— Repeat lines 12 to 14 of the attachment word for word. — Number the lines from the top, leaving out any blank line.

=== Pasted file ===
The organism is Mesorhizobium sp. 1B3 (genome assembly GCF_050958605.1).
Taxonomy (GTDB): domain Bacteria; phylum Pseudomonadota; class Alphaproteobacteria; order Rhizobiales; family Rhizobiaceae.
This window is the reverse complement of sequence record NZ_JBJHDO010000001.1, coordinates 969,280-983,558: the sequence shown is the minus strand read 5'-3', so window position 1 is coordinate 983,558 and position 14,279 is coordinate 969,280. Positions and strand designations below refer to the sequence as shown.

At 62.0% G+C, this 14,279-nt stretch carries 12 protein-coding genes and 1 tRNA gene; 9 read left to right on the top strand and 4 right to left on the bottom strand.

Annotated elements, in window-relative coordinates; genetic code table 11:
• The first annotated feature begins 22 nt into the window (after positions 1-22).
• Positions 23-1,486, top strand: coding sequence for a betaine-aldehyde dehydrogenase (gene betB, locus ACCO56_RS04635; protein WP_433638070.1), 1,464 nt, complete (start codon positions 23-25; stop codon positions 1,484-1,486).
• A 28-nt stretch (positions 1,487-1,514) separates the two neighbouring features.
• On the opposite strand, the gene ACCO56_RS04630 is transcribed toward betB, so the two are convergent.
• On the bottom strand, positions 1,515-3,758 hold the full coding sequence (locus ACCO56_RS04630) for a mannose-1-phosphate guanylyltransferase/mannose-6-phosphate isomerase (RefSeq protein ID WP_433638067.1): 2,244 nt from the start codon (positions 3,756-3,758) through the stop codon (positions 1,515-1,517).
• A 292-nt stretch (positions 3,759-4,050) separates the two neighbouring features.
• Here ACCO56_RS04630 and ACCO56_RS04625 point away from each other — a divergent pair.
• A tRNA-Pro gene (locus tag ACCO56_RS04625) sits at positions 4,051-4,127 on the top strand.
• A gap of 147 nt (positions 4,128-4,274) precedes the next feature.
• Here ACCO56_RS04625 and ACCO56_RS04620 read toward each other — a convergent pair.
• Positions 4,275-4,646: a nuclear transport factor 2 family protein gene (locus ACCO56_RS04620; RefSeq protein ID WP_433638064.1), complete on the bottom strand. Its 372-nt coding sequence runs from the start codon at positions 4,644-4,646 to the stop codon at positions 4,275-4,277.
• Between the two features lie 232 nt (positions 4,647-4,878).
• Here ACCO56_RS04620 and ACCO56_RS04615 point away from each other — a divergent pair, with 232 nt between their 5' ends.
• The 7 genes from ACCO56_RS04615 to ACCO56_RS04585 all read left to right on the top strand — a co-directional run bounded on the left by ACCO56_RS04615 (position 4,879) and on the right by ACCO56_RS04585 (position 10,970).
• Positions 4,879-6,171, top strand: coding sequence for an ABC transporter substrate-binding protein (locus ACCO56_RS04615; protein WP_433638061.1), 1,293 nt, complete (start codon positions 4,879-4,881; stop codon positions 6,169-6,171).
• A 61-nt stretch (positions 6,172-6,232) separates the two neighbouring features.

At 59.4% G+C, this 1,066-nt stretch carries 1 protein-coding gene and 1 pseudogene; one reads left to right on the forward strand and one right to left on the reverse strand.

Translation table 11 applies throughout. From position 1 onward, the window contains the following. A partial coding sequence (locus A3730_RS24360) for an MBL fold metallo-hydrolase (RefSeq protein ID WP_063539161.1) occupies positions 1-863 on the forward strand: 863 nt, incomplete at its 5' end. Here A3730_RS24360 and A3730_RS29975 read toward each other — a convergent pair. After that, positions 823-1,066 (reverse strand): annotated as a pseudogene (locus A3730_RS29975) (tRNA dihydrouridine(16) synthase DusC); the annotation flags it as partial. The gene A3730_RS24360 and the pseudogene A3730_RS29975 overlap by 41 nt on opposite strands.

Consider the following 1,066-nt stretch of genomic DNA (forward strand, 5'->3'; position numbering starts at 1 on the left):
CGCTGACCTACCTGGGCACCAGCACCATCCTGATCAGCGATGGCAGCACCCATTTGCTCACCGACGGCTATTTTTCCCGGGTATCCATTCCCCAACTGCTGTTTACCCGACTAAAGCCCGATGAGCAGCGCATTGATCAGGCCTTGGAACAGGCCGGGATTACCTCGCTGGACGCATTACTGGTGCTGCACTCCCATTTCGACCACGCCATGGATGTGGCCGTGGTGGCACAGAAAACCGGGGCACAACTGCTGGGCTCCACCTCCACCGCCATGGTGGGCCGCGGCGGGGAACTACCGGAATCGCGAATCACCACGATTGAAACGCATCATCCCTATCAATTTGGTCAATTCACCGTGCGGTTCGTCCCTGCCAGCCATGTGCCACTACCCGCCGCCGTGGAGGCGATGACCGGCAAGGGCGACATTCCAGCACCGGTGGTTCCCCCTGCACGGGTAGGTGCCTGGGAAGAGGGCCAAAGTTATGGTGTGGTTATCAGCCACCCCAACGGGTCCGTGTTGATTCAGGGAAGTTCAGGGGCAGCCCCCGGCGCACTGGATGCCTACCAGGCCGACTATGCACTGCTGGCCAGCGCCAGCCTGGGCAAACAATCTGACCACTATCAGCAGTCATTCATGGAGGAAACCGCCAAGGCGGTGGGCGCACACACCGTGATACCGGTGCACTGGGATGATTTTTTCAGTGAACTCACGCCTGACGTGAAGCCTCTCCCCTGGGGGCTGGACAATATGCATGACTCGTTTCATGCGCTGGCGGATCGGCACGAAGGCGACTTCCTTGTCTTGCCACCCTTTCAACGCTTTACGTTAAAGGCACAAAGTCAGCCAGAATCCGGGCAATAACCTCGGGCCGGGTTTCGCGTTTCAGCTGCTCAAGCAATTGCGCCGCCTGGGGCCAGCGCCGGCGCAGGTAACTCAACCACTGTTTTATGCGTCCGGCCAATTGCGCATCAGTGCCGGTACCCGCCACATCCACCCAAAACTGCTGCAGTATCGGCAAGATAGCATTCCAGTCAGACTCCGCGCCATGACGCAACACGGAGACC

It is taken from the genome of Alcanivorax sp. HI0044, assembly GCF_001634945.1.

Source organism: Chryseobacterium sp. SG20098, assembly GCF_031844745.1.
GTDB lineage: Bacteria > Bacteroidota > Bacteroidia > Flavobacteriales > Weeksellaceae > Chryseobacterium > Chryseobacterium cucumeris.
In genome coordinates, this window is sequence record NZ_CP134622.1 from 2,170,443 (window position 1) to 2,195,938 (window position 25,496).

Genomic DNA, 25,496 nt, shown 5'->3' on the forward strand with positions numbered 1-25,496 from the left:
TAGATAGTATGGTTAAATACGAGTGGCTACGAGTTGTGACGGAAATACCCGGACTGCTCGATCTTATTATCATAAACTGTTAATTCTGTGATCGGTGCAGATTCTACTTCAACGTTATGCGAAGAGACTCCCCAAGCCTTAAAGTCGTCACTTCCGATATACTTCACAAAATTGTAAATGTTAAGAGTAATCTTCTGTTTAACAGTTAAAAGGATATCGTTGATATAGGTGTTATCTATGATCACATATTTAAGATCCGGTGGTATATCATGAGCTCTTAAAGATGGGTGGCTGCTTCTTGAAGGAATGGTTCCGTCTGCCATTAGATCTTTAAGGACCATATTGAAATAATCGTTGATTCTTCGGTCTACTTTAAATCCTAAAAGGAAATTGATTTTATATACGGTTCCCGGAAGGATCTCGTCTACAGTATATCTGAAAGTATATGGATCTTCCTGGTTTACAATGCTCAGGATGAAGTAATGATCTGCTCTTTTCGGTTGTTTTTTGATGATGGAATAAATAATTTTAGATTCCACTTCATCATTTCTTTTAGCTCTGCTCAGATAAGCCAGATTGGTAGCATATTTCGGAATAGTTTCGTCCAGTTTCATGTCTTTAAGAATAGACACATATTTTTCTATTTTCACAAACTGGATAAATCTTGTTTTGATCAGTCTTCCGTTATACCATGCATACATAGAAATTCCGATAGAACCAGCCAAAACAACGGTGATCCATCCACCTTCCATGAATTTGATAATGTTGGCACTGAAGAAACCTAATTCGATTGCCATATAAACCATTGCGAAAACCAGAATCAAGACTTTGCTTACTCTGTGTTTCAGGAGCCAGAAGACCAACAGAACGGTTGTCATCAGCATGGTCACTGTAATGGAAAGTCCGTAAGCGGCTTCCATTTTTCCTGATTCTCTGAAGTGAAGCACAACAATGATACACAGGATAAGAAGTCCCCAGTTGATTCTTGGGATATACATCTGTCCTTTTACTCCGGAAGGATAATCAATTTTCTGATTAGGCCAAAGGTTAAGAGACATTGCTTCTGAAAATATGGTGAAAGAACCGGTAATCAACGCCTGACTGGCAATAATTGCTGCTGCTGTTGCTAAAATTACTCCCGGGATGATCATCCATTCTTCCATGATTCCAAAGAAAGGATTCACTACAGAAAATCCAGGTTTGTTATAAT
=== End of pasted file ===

• Here ACCO56_RS04630 and ACCO56_RS04625 point away from each other — a divergent pair.
• A tRNA-Pro gene (locus tag ACCO56_RS04625) sits at positions 4,051-4,127 on the top strand.
• A gap of 147 nt (positions 4,128-4,274) precedes the next feature.